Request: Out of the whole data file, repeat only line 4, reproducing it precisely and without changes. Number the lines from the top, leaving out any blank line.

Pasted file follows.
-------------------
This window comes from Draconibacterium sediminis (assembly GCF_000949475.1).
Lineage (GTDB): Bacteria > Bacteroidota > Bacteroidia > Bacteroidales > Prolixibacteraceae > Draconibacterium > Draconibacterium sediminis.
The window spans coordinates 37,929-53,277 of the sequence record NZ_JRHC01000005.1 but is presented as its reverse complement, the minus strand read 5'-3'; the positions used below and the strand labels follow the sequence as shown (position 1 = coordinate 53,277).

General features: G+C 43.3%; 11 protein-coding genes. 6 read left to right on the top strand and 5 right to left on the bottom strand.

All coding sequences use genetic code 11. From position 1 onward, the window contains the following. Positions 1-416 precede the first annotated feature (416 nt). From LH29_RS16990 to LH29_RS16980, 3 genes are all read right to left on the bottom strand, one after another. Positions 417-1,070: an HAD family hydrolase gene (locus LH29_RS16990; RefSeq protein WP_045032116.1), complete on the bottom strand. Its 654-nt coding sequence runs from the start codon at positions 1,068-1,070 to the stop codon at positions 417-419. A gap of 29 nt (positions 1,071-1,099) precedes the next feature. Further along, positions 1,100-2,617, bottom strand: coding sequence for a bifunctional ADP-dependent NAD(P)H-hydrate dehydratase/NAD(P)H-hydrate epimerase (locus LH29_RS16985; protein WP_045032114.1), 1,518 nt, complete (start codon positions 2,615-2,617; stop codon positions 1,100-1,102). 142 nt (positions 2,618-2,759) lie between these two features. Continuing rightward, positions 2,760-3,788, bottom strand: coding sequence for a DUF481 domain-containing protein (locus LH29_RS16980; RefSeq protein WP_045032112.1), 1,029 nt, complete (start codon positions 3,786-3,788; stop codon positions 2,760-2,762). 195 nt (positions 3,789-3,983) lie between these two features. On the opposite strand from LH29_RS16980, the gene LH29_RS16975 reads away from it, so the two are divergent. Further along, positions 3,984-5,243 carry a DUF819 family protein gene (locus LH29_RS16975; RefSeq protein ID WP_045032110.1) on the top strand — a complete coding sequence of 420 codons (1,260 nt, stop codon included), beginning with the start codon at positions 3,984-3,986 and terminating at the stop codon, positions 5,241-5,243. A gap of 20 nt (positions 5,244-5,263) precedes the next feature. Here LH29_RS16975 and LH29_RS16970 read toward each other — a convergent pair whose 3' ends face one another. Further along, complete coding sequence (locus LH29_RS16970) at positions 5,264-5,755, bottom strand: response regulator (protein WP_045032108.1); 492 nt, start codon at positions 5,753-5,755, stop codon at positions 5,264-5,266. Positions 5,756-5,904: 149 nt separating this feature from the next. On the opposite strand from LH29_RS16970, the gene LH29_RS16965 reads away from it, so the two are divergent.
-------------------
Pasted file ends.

General features: G+C 43.3%; 11 protein-coding genes. 6 read left to right on the top strand and 5 right to left on the bottom strand.